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Thinking Out Loud

Average is Over

by Michael Jinkins | Sep 22, 2014
average is overThomas Friedman wrote a column some time back about the revolutionary changes sweeping through higher education. In his column, “The Professors’ Big Stage” (The New York Times, March 5, 2013), he observed that Harvard Business School no longer offers a basic accounting course. The school refers its students to an online course offered by another university, observing that there's no need for them to use Harvard's resources providing that kind of basic course. Better for Harvard to concentrate on the kinds of educational offerings they are best at providing.

A couple of things are notable in Harvard Business School’s strategic adjustment.

(1) They recognize that certain kinds of knowledge can be acquired just as well from a high quality online or hybrid educational source. It is not that basic accounting as a subject isn't important, it is just that the particular kind of knowledge is suitable for transmission through a non-traditional delivery system.

(2) Harvard Business School itself is focusing its resources on those methods for transmitting the kind of knowledge, wisdom and competencies that it does best. It excels at intensive face-to-face instruction that transforms the student through the acquisition and integration of knowledge and practical wisdom.

In developing his argument, Friedman makes a fascinating observation that ought to be carved on the heart of every organizational leader today: "When outstanding becomes so easily available, average is over."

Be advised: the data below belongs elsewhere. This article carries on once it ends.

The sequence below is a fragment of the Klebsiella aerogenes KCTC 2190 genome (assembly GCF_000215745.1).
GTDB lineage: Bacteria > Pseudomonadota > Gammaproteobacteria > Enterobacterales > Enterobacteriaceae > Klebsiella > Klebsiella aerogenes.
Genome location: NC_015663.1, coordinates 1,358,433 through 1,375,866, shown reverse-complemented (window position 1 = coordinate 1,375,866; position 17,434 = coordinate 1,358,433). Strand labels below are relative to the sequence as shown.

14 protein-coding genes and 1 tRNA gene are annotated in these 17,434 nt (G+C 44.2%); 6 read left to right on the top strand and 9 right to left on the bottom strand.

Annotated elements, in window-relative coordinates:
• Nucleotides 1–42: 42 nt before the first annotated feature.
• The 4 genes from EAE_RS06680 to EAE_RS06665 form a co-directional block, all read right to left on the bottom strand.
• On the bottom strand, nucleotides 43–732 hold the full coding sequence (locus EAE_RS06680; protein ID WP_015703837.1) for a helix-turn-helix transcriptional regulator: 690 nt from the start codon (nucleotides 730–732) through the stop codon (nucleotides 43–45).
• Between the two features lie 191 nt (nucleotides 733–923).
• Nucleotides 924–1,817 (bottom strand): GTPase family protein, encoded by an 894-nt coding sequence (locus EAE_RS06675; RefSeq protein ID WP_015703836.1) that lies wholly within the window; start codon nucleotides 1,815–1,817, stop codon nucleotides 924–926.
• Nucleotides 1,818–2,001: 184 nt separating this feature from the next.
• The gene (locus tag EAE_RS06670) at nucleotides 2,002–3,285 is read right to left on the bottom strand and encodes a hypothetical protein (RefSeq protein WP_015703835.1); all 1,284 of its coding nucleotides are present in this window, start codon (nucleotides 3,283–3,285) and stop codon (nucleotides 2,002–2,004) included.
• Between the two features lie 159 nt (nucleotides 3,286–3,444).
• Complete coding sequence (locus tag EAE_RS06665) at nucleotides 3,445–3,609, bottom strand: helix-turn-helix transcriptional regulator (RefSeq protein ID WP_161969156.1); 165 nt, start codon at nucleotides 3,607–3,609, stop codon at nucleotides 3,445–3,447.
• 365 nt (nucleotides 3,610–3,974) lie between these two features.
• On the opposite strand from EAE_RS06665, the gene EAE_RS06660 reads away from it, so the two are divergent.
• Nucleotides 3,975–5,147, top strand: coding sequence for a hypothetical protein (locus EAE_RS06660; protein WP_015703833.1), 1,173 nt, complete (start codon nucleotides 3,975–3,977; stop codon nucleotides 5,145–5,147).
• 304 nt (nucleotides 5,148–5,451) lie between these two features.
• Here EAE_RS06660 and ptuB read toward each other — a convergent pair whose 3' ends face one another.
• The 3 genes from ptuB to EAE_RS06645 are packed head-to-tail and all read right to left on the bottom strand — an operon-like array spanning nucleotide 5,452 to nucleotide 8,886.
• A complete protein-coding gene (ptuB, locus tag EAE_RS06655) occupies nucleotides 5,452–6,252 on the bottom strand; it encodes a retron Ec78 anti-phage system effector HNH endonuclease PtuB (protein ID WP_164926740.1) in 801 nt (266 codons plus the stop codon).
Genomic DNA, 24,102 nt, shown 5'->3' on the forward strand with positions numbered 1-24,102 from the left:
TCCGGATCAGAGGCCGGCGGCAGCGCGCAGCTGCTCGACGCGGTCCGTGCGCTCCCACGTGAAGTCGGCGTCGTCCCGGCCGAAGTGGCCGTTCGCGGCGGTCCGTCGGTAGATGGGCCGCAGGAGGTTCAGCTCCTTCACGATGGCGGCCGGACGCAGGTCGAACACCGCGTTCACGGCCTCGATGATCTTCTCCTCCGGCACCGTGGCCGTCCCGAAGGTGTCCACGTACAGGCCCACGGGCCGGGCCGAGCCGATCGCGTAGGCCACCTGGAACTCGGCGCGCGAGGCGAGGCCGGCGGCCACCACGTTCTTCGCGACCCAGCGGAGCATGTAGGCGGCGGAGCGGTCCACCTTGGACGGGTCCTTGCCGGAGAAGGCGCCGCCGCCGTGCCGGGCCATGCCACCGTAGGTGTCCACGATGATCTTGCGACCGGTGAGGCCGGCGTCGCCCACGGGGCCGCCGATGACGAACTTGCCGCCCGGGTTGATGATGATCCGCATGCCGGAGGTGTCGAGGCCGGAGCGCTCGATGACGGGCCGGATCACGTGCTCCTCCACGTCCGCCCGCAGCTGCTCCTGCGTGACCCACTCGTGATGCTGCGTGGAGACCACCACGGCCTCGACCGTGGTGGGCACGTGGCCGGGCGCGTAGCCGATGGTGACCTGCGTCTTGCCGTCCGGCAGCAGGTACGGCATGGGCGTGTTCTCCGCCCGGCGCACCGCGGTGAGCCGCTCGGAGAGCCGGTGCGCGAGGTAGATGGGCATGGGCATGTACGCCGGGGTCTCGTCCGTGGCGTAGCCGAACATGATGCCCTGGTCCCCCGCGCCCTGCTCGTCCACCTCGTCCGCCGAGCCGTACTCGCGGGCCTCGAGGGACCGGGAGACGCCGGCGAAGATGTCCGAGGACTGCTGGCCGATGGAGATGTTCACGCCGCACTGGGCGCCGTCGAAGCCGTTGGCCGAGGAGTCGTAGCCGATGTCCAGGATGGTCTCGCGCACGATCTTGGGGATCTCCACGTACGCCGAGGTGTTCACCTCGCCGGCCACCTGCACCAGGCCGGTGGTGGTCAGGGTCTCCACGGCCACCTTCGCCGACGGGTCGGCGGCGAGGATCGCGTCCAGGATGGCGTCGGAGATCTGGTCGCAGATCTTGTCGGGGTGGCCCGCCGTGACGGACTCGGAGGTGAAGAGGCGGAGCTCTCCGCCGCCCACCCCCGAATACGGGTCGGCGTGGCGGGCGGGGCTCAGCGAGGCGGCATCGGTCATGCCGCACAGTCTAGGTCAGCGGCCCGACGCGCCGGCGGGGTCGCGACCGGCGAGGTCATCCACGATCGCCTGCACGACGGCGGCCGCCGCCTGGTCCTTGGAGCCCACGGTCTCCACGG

From the perspective of theological education, the message could not be clearer. We must make the case that theological education is not simply good for the church. Theological education is indispensable to the practice of Christian faith.

What do I mean?

I read The Economist each week for two reasons. It is fascinating. (That's the purely positive reason.) And, more importantly, it has become indispensable to me. I would be afraid of what I would miss if I didn't read it.

Is this a fear-based motivation? Sort of. But it is true. As someone who needs the best information I can get, I would indeed be afraid not to read this journal. I don't feel the same about many other good newspapers and magazines, some of which I read regularly.

Seminaries need to demonstrate that they are indispensable to the preparation of excellent leaders for our churches and our society. Average is over. Just being "Ralph's Pretty Good Grocery Store" may be good enough for Garrison Keillor's Lake Wobegone, but it is not good enough for the real world of ministry today.

But even that is not enough.

We must demonstrate that we are thoughtful in determining what can only be learned and what can best be learned through the educational modes we cultivate. And we must never stop learning what needs to be learned for leadership and ministry and how best to teach this. Average is over. Average is no longer an option. Not if our schools are to have a future. And not, I would argue, if our communities of faith are to flourish in this rapidly changing environment.

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